Thayer Watkins
Silicon Valley
& Tornado Alley

The Economics of the Unification of Germany

Unification was not the real issue with respect to Germany. The Germany that came into being in 1870 was an artificial creation of Prussian political maneuvering. It did not include all of the German-speaking areas of central Europe. Specifically it excluded Austria because Prussia saw Austria as too powerful a competitor to Prussian domination of a German state. Germany, Austria and the German-speaking areas of Switzerland functioned quite well as separate political entities and will do so in the future. As long as there is relatively free travel and trade between them there is no need for them to be unified. Likewise there is no need for the unification of the Scandinavian states or the unification of the United States and Canada.

Had East Germany (the German Democratic Republic) been a rational democratic state with a modern economic system there would have been no significant difference between living standards there and those in West Germany (the Federal German Republic). With no significant differences in the quality of life there would have been no need for military control of the border and people would have been able to travel back and forth freely. But the German Democratic Republic (GDR) was not a modern democratic state; it was, at best, industrial feudalism with the people treated as serfs if not industrial slaves. The problem then was the extinction of the GDR and the only feasible means of achieving that was the merger of East German with West Germany. That merger was not as simple and painless as the Germans thought it would be.

Above all it has been costly. West Germany was generous, perhaps overly generous, toward the East Germans in the first few years. The subsidies are continuing nearly fifteen years after unification. In recent years the subsidies have amounted to the equivalent of $110 billion per year. Yet the discrepancies in living standards have not been erased. The former Communist Party has morphed itself into a social democratic party and commands the support of about 30 percent of the voters in the New Lander, the states which were part of East Germany. When East Germany collapsed and an East Germany communist leader said, "We will do better next time," everyone scoffed. With the electoral success of the former communists not everyone is still scoffing.

The East German political system was an abomination. It was unproductive in part because such a high proportion of its population and resources were devoted to policing the rest of the population. One technique for controling the population surprised and shocked the West when it was revealed. State Security maintained an archive of samples of body odors of people who were thought to be security risks. When some political incident occurred such as the posting of a political wall poster the security police would take German Shepherd dogs to the scene to pick up a scent. The dogs would then be taken to the warehouse archives of the body odor samples were kept. The police would select a set of samples of those they thought might have been the perpetrators of the so-called crime. If the dogs indicated that there was a match among the set with the scent from the crime scene then the police would arrest the culprits, who would be mystified as to how the police was able to identify them.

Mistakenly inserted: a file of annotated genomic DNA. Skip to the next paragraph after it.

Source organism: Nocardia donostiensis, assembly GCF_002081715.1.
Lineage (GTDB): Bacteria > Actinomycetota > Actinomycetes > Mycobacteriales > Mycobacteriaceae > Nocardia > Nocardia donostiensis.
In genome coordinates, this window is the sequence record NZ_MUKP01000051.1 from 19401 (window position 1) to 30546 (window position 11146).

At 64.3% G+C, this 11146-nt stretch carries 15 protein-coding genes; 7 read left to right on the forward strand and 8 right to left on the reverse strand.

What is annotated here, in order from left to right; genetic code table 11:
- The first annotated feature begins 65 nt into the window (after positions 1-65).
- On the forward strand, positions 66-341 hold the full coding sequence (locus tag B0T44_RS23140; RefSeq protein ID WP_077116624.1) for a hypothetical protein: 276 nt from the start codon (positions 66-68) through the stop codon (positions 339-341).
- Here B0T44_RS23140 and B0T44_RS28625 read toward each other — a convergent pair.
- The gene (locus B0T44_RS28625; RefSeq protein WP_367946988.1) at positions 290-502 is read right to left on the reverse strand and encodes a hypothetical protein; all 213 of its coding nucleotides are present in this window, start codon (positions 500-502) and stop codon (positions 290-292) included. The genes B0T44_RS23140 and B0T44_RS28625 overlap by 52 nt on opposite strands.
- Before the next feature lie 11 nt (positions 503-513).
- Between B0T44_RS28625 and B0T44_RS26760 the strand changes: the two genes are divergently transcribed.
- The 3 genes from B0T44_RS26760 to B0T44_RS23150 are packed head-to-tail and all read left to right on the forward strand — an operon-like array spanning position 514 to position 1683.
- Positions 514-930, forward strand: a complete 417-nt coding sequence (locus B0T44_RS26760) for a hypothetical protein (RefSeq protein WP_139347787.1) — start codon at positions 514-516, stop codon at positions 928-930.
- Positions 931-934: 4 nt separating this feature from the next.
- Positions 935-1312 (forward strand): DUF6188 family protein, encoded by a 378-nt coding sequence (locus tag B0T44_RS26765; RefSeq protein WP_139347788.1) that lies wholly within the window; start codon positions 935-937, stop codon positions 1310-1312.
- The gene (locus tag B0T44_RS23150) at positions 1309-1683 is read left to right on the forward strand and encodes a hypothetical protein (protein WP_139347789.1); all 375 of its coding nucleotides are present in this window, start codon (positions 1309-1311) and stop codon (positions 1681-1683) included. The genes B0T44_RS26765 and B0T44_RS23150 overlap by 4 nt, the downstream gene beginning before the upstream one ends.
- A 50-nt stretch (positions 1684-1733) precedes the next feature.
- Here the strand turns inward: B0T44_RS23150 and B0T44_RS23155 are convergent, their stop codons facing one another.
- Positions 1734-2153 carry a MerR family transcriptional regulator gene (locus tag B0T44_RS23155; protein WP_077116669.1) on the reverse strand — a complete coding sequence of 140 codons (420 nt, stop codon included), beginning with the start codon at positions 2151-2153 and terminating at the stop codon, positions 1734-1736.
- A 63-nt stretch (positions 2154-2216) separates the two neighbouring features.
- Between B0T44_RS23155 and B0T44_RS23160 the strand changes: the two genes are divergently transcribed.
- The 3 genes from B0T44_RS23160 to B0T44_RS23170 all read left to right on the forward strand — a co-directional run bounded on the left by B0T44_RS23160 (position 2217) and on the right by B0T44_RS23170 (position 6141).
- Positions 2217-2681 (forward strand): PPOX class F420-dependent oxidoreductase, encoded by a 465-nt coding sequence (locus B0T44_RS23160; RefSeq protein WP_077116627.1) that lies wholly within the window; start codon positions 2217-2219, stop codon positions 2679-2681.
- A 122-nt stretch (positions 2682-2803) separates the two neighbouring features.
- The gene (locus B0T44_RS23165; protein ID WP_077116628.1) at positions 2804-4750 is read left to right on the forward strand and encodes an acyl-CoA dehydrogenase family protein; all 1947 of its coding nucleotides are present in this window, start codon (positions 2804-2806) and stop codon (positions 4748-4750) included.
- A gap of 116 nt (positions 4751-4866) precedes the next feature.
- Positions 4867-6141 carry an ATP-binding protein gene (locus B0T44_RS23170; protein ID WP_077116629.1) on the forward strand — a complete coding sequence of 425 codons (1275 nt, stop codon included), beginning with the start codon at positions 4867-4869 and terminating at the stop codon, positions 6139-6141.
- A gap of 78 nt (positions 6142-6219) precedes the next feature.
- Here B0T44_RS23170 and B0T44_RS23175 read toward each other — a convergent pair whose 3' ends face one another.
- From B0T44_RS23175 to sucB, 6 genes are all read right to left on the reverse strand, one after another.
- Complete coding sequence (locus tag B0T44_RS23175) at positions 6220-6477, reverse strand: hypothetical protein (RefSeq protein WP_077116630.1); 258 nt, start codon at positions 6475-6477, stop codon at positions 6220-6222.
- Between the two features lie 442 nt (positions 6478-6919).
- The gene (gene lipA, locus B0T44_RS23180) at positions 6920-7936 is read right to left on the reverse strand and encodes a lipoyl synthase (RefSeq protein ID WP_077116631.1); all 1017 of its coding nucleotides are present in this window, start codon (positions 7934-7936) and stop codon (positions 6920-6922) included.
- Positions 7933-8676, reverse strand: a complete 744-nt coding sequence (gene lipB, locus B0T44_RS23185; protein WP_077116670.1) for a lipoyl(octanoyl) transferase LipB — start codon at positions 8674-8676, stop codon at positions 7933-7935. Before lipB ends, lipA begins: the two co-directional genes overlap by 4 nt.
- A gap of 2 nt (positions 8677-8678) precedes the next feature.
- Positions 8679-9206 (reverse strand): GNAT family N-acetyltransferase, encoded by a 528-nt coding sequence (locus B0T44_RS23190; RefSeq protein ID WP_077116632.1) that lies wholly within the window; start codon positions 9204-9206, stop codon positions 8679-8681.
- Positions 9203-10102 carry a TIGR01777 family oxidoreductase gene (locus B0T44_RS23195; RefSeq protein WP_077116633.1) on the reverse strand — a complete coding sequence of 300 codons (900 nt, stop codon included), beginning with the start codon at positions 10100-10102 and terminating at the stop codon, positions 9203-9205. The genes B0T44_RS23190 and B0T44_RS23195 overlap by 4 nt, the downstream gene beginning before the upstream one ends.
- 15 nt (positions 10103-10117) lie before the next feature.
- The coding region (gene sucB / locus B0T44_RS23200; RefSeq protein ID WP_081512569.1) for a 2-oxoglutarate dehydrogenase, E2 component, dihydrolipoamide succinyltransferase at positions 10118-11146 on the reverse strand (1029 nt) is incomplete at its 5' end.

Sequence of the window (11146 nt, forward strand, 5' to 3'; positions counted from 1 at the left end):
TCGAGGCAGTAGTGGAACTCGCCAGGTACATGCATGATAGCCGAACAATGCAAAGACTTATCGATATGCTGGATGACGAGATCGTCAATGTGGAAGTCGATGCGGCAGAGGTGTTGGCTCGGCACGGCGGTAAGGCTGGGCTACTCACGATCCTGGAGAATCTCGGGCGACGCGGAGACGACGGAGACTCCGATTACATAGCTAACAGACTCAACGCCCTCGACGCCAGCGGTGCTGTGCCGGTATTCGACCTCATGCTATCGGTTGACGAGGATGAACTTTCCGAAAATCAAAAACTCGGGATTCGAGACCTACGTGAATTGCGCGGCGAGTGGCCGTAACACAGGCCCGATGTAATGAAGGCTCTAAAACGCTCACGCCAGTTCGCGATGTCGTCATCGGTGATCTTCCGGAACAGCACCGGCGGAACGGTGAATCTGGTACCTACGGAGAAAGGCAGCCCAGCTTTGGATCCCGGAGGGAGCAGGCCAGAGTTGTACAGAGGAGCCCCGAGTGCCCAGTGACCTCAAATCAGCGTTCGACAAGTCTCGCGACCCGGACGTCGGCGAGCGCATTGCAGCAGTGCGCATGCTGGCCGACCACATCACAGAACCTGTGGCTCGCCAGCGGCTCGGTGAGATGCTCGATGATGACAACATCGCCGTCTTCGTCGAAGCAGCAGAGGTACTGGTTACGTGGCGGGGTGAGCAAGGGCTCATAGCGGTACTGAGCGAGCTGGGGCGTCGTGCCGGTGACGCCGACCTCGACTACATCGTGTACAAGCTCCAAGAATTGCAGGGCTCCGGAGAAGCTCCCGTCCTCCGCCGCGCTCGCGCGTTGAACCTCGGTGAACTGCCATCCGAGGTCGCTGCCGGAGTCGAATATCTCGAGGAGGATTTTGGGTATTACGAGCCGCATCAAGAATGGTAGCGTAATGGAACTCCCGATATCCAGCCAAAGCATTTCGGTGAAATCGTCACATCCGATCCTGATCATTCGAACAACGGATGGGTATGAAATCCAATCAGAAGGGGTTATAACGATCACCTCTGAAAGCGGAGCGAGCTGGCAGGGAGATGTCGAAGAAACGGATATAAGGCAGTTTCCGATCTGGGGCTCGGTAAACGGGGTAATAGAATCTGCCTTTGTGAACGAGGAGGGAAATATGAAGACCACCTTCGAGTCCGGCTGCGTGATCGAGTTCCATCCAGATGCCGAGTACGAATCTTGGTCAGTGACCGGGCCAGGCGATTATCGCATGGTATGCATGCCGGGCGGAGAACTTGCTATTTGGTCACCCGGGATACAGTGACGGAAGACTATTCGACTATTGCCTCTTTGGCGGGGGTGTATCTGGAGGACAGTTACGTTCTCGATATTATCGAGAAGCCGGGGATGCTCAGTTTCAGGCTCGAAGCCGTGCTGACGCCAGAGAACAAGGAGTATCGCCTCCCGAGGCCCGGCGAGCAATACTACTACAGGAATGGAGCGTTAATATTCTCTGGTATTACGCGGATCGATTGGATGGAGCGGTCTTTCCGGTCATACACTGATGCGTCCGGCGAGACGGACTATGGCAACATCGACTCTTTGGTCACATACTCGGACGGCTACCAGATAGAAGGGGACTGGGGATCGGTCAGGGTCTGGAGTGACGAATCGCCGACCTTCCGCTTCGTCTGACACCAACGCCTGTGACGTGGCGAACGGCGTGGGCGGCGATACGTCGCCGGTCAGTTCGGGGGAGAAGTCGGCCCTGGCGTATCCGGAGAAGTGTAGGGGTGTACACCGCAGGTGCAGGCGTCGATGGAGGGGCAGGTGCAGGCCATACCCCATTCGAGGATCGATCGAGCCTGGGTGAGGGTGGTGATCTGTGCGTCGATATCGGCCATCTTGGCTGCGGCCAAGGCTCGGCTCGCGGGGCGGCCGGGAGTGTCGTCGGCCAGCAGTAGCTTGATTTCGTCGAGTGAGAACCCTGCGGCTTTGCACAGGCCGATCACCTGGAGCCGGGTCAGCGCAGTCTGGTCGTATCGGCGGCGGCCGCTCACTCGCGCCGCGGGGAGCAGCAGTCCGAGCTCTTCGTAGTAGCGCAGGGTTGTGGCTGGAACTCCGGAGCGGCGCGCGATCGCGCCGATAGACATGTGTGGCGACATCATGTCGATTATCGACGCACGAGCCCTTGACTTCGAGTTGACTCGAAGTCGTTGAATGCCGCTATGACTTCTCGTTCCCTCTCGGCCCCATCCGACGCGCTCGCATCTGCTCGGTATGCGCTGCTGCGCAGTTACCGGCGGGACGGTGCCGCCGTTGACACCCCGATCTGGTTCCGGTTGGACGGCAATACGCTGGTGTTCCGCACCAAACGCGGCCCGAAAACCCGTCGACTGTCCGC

The waste of resources and the moral crimes of the security police were less of a problem for unification than the wrong-headed economic policies the government. The planned economy built manufacturing plants that could not survive without subsidies. The government provided those subsidies but no more than necessary for their survival. The state-owned enterprises then suffered from a shortage of modern equipment. The plants were overstaffed adding to their financial problems. The plants coped with their inefficiencies by neglecting or refusing to abide by reasonable environmental policies. Pollution became endemic. The central planners coped with the lack of productivity by holding down workers pay and by restricting the resources devoted to producing consumer goods. The net result was a system in which the government pretended to pay workers and the workers pretended to work. Decades of government socialistic rhetoric destroyed not only the spirit of entrepreneurship but also the value of self-reliance for major elements of the population.

Chronology of Reunification

(To be continued.)

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